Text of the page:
In her novel, Orlando, Virginia Woolf underlines the social determinations of virtues such as chastity when Orlando, her hero turned heroine remembers how ‘as a young man’ she had ‘insisted’ that women should not only be ‘obedient’, ‘scented’, and ‘exquisitely appareled’ but also ‘chaste’. Orlando reflects that this means that now he is a she – I shall now have to ‘pay’ in my ‘own person’ for such desires for certainly now she realises that women by nature are none of these things. But as T.S. Eliot makes clear in his poem The Waste Land, at least in the early 20th century things had not changed much when in the section, ‘The Fire Sermon’, the ‘bored and tired’ typist who casually has sex with ‘her young man carbuncular’ is, through allusion to a poem by Oliver Goldsmith, compared to an 18th century woman, who has likewise ‘stooped to folly’. But the 18th century hides her ‘shame’ fro ‘ev’ry eye’ instead of having audacity, as does the 20th century woman, to ‘pace about her room’ and ‘put a record on the gramophone’.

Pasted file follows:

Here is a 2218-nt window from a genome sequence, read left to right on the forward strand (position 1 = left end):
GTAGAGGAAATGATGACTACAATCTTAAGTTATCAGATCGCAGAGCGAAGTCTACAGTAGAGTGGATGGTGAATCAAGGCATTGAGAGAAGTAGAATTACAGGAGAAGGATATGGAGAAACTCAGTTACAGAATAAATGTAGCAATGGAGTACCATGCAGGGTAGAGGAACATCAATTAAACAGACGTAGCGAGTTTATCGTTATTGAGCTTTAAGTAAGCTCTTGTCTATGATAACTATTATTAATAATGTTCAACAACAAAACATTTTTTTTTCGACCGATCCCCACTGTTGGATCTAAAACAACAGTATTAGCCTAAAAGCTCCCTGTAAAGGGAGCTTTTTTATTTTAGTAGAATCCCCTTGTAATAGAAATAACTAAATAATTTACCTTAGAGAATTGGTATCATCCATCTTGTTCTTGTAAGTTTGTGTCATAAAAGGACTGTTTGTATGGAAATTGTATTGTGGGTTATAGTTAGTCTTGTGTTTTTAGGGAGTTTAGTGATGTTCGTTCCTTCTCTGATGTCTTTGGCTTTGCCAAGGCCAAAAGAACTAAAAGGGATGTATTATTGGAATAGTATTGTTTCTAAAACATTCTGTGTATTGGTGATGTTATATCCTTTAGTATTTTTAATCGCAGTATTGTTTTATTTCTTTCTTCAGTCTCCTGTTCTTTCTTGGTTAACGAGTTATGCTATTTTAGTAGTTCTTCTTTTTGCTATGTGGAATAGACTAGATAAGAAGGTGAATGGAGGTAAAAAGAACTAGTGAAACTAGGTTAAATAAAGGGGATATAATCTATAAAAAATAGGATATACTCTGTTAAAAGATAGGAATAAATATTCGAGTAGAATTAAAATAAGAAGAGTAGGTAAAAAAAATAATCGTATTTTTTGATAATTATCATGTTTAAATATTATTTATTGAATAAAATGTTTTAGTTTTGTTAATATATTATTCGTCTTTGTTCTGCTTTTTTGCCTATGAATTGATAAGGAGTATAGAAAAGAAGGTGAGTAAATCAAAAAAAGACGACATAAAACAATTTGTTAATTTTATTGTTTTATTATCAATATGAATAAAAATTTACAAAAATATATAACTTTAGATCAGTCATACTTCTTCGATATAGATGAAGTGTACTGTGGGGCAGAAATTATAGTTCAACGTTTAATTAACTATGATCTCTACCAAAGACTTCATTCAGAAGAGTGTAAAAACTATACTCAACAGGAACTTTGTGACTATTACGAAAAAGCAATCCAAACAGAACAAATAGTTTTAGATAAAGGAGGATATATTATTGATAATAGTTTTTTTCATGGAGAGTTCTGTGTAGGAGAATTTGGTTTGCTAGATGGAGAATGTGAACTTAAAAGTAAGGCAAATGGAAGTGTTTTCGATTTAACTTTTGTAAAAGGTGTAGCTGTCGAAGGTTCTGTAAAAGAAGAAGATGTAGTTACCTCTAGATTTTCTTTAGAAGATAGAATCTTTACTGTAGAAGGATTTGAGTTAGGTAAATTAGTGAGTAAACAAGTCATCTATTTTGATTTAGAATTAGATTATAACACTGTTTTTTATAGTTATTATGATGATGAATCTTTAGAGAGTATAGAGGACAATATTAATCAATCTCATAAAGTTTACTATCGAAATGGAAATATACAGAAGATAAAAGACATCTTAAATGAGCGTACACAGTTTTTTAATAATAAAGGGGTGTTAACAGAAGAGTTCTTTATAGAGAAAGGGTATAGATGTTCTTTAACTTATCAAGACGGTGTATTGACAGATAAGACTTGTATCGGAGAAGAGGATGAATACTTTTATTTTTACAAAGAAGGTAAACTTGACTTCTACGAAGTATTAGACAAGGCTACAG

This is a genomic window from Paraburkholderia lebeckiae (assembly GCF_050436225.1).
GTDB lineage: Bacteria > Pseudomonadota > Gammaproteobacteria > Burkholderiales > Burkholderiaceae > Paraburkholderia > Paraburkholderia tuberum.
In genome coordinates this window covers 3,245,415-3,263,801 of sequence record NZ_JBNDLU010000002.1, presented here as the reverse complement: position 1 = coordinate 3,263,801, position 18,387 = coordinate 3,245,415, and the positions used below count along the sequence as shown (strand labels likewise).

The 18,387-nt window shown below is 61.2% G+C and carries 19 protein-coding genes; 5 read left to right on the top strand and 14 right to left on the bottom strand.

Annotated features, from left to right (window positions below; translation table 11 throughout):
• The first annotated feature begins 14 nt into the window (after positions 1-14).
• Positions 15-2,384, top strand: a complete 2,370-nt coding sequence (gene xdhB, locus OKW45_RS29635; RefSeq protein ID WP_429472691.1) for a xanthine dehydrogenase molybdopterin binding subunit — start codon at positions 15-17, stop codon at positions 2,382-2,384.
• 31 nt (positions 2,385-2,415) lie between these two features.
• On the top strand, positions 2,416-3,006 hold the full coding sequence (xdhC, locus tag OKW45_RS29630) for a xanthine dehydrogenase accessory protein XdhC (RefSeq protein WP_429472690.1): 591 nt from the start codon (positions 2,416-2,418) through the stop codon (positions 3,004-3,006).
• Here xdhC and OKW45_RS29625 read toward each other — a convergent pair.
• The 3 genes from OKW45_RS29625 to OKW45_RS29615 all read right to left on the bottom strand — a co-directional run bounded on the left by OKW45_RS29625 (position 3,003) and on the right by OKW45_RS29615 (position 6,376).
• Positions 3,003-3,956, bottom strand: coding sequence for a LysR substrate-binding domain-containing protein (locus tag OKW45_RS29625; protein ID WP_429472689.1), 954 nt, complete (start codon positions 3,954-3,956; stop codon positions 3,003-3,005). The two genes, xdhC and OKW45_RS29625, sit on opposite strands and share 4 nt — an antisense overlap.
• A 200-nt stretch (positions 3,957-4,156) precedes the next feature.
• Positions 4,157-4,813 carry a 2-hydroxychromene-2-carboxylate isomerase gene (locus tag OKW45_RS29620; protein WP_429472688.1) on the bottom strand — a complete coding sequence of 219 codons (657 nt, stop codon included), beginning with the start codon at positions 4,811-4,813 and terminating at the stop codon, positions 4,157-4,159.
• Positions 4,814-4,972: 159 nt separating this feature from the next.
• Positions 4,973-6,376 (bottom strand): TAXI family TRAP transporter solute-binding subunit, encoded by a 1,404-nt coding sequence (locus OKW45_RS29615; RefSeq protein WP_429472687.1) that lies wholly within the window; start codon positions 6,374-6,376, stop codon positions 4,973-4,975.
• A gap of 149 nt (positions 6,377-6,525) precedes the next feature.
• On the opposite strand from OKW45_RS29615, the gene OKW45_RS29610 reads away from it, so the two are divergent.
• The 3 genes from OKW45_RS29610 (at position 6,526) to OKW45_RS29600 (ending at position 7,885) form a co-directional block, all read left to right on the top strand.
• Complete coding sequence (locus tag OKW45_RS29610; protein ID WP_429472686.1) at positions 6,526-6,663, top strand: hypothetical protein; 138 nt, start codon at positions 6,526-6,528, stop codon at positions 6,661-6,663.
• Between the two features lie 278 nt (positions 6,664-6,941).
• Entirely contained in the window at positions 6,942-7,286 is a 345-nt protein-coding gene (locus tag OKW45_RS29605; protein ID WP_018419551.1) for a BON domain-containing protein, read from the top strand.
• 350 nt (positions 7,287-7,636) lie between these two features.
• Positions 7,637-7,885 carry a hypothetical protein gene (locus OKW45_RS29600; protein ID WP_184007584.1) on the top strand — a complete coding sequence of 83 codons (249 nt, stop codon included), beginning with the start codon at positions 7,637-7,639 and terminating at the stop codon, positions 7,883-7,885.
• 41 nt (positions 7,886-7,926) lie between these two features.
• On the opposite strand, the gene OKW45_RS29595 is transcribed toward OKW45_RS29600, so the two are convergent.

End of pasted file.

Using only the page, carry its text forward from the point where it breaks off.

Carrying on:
Another important myth propagated by men (they were, after all, almost inevitably the ones doing the painting and writing) was that women are dependent upon and inferior to them. They did not have to reach any further than the Bible for support of this position. As Woolf made clear in her essay A Room of One’s Own, that when resurrecting ‘the dead poet who was Shakespeare’s sister’, one had to look past ‘Milton’s bogey’ and his colourful depiction of man’s fall from the Garden of Eden all because of one woman named Eve. As with the portrait poses, these myths (if one should choose, as I might, to see the Bible as such) force stereotyped roles upon women and if the women fail to conform to these culturally ‘accepted’ standards then all will be lost.